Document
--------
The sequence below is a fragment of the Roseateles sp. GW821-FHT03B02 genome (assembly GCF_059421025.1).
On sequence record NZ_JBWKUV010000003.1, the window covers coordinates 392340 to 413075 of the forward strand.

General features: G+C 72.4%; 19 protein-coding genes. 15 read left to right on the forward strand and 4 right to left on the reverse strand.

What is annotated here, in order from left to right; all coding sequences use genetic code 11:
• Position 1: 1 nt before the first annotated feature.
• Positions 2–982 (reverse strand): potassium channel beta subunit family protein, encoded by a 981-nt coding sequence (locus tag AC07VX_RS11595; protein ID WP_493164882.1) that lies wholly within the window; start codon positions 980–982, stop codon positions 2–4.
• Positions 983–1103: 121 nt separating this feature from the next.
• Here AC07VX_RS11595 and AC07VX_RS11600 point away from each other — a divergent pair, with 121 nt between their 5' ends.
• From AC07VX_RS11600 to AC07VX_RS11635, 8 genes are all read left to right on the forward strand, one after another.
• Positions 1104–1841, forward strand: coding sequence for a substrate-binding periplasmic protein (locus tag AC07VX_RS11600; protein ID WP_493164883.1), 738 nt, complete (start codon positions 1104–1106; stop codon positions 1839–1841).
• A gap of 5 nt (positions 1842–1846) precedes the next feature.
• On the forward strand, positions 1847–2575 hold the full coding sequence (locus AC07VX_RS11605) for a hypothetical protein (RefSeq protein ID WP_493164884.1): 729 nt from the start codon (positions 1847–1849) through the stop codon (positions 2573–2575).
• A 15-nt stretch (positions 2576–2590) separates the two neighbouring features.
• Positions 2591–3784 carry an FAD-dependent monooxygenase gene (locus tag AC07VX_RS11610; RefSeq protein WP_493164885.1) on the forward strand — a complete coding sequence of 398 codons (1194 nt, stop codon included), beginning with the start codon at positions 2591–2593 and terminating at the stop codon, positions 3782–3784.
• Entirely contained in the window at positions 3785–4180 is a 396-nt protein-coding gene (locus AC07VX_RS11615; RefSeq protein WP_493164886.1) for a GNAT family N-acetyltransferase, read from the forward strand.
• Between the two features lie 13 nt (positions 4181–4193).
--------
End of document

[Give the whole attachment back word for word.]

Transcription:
The sequence below is a fragment of the Roseateles sp. GW821-FHT03B02 genome (assembly GCF_059421025.1).
On sequence record NZ_JBWKUV010000003.1, the window covers coordinates 392340 to 413075 of the forward strand.

General features: G+C 72.4%; 19 protein-coding genes. 15 read left to right on the forward strand and 4 right to left on the reverse strand.

What is annotated here, in order from left to right; all coding sequences use genetic code 11:
• Position 1: 1 nt before the first annotated feature.
• Positions 2–982 (reverse strand): potassium channel beta subunit family protein, encoded by a 981-nt coding sequence (locus tag AC07VX_RS11595; protein ID WP_493164882.1) that lies wholly within the window; start codon positions 980–982, stop codon positions 2–4.
• Positions 983–1103: 121 nt separating this feature from the next.
• Here AC07VX_RS11595 and AC07VX_RS11600 point away from each other — a divergent pair, with 121 nt between their 5' ends.
• From AC07VX_RS11600 to AC07VX_RS11635, 8 genes are all read left to right on the forward strand, one after another.
• Positions 1104–1841, forward strand: coding sequence for a substrate-binding periplasmic protein (locus tag AC07VX_RS11600; protein ID WP_493164883.1), 738 nt, complete (start codon positions 1104–1106; stop codon positions 1839–1841).
• A gap of 5 nt (positions 1842–1846) precedes the next feature.
• On the forward strand, positions 1847–2575 hold the full coding sequence (locus AC07VX_RS11605) for a hypothetical protein (RefSeq protein ID WP_493164884.1): 729 nt from the start codon (positions 1847–1849) through the stop codon (positions 2573–2575).
• A 15-nt stretch (positions 2576–2590) separates the two neighbouring features.
• Positions 2591–3784 carry an FAD-dependent monooxygenase gene (locus tag AC07VX_RS11610; RefSeq protein WP_493164885.1) on the forward strand — a complete coding sequence of 398 codons (1194 nt, stop codon included), beginning with the start codon at positions 2591–2593 and terminating at the stop codon, positions 3782–3784.
• Entirely contained in the window at positions 3785–4180 is a 396-nt protein-coding gene (locus AC07VX_RS11615; RefSeq protein WP_493164886.1) for a GNAT family N-acetyltransferase, read from the forward strand.
• Between the two features lie 13 nt (positions 4181–4193).